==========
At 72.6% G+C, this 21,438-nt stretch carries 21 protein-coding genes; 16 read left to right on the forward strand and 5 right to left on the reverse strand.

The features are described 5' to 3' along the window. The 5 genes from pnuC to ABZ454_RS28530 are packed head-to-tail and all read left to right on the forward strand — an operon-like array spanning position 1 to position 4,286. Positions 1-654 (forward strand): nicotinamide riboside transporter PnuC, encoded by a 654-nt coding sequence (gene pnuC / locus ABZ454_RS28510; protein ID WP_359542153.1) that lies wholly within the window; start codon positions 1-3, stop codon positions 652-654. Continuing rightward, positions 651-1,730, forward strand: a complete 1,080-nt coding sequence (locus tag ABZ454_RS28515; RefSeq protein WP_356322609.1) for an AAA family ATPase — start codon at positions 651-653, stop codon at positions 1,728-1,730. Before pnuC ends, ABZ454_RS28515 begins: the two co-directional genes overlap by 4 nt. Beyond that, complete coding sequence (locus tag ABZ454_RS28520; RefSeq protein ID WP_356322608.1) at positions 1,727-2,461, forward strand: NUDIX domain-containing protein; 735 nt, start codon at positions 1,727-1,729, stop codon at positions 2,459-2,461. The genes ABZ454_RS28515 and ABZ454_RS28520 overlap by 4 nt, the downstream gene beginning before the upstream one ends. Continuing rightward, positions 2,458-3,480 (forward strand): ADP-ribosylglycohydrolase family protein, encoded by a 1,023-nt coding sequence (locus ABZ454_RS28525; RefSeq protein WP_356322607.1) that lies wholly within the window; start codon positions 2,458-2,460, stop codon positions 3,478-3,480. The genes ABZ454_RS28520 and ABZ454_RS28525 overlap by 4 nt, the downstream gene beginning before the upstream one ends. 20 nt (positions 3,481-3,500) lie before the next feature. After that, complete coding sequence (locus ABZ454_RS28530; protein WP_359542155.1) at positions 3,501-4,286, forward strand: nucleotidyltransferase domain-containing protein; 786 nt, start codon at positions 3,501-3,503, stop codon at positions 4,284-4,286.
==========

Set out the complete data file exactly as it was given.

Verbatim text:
At 72.6% G+C, this 21,438-nt stretch carries 21 protein-coding genes; 16 read left to right on the forward strand and 5 right to left on the reverse strand.

The features are described 5' to 3' along the window. The 5 genes from pnuC to ABZ454_RS28530 are packed head-to-tail and all read left to right on the forward strand — an operon-like array spanning position 1 to position 4,286. Positions 1-654 (forward strand): nicotinamide riboside transporter PnuC, encoded by a 654-nt coding sequence (gene pnuC / locus ABZ454_RS28510; protein ID WP_359542153.1) that lies wholly within the window; start codon positions 1-3, stop codon positions 652-654. Continuing rightward, positions 651-1,730, forward strand: a complete 1,080-nt coding sequence (locus tag ABZ454_RS28515; RefSeq protein WP_356322609.1) for an AAA family ATPase — start codon at positions 651-653, stop codon at positions 1,728-1,730. Before pnuC ends, ABZ454_RS28515 begins: the two co-directional genes overlap by 4 nt. Beyond that, complete coding sequence (locus tag ABZ454_RS28520; RefSeq protein ID WP_356322608.1) at positions 1,727-2,461, forward strand: NUDIX domain-containing protein; 735 nt, start codon at positions 1,727-1,729, stop codon at positions 2,459-2,461. The genes ABZ454_RS28515 and ABZ454_RS28520 overlap by 4 nt, the downstream gene beginning before the upstream one ends. Continuing rightward, positions 2,458-3,480 (forward strand): ADP-ribosylglycohydrolase family protein, encoded by a 1,023-nt coding sequence (locus ABZ454_RS28525; RefSeq protein WP_356322607.1) that lies wholly within the window; start codon positions 2,458-2,460, stop codon positions 3,478-3,480. The genes ABZ454_RS28520 and ABZ454_RS28525 overlap by 4 nt, the downstream gene beginning before the upstream one ends. 20 nt (positions 3,481-3,500) lie before the next feature. After that, complete coding sequence (locus ABZ454_RS28530; protein WP_359542155.1) at positions 3,501-4,286, forward strand: nucleotidyltransferase domain-containing protein; 786 nt, start codon at positions 3,501-3,503, stop codon at positions 4,284-4,286.